Old friends in San Luis Obispo, California, are avid fans of the wines made in their county, so when we visit they enjoy introducing us to new wineries. And wineries there are—more than 300 in this part of the California Central Coast. Most are clustered around Paso Robles, a short trip north of San Luis Obispo on Highway 101. On our most recent trip we visited two Paso Robles wineries, one described as a “destination” or “luxury” winery, the other known as a “boutique” winery.
Daou, situated on Daou Mountain, is a luxurious destination winery. It offers a panoramic view of the countryside from the umbrella-shaded comfort of its impeccably landscaped surroundings. The wine bar exudes elegance and leisure. The wines are big and bold and the tasting experience is costly but memorable.
The wines, highly concentrated with low tannin, are immediately drinkable. They have the characteristic high alcohol levels of the hot Central Coast. Many are 14% alcohol by volume and above, but the alcohol is well- integrated and in balance with the wine’s strong flavors.
At the winery, the 2012 Daou Vineyards Aux Reserve—a syrah, grenache, mourvedre grape blend—costs $65; the 2014 Estate Cabernet Sauvignon will set you back $85.
A few miles down the road, the Alta Colina Winery presents a very different experience. The facilities are modern but welcoming, with a simpler presentation. The tasting room is basically a stand-up bar, the outdoor seating is comfortable but not lavish, and the atmosphere is relaxed. Bob Tillman, the owner, often makes an appearance to talk with his guests.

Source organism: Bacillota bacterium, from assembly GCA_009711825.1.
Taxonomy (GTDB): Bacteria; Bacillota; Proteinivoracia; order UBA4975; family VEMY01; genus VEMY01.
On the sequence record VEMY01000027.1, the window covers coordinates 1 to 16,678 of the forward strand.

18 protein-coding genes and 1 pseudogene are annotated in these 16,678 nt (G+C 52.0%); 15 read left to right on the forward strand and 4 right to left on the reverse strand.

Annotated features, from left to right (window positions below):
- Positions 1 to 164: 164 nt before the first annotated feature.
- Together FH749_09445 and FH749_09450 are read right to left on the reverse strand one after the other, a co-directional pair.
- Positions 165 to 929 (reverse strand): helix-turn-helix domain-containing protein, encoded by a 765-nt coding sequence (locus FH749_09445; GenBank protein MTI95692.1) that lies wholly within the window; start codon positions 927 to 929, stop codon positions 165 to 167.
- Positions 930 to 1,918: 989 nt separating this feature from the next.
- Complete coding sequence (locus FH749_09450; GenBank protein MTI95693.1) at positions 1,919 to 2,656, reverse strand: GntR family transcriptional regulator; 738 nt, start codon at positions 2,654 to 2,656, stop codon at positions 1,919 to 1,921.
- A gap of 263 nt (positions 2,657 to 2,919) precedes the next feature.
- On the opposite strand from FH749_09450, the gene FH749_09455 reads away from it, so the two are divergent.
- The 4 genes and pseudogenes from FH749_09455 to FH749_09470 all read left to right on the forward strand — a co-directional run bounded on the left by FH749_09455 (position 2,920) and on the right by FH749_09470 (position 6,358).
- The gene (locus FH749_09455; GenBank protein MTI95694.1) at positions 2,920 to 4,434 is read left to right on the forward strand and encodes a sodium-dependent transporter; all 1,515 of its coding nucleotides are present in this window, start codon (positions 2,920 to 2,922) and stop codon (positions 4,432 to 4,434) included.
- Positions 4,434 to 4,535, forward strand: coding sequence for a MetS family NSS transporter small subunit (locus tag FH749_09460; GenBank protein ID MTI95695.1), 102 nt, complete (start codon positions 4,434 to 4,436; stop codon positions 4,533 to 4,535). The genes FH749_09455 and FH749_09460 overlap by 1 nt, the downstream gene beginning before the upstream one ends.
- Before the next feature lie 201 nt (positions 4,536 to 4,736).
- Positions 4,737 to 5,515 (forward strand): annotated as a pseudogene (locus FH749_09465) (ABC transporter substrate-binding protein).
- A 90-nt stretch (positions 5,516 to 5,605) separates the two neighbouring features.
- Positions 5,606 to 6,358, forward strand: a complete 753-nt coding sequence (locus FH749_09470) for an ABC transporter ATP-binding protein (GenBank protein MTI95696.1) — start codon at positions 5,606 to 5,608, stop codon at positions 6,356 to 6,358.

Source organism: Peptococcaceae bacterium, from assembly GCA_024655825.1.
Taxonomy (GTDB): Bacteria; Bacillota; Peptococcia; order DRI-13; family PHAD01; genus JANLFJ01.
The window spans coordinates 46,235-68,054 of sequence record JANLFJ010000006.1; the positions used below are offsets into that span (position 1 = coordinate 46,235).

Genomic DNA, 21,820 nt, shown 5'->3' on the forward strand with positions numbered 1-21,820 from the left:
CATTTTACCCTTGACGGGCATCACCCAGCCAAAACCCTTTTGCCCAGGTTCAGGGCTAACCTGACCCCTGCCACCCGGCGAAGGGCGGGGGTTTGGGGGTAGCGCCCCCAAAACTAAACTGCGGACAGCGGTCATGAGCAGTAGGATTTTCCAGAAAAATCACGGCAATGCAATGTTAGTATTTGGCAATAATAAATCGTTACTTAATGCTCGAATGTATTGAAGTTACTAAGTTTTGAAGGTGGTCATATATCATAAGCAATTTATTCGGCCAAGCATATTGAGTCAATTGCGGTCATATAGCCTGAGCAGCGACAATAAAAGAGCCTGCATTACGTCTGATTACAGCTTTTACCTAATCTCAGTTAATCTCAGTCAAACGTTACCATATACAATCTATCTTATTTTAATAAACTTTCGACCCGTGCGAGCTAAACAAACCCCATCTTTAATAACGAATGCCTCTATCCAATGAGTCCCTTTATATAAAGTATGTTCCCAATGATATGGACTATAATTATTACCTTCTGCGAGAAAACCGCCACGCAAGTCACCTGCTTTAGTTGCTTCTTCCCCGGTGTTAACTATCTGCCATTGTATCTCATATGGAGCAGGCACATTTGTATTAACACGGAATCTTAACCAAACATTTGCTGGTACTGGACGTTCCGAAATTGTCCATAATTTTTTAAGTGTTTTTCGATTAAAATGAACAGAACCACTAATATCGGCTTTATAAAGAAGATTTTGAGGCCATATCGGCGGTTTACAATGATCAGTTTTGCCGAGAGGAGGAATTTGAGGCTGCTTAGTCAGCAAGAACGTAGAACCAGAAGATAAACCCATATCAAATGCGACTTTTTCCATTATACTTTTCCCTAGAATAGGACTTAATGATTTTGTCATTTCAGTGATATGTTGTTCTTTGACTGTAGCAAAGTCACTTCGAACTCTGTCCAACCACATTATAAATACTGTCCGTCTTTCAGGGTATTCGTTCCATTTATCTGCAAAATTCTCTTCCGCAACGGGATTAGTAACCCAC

Alta Colina wines, like those of Daou, are potent concoctions, with highly extracted fruit and high alcohol, smooth on the palate. The 2016 Old 900 Estate Syrah is $58 at the winery. The 2016 GSM—a blend of grenache, syrah, and mourvedre grapes that emulates classic French Rhone blends—is $50.
Our local destination winery, Oliver, is a few miles north of Bloomington. The newly renovated tasting room is elegant and cozy, and the grounds are beautifully landscaped, with comfortable seating and serene views. Its lush 2017 Cabernet Sauvignon, made with grapes sourced from Paso Robles and Lodi, California, sells for $22 at the winery.
Butler Winery, with a small tasting room and wine garden in Bloomington, presents a boutique wine experience where one can linger and talk with the staff. At its vineyard northeast of town, guests can picnic and take in the southern Indiana views. Its earthy 2016 Chambourcin sells for $24.99 at the winery.
Oliver and Butler and a myriad of local wineries are keeping both wine experiences alive and well. And I will drink to that.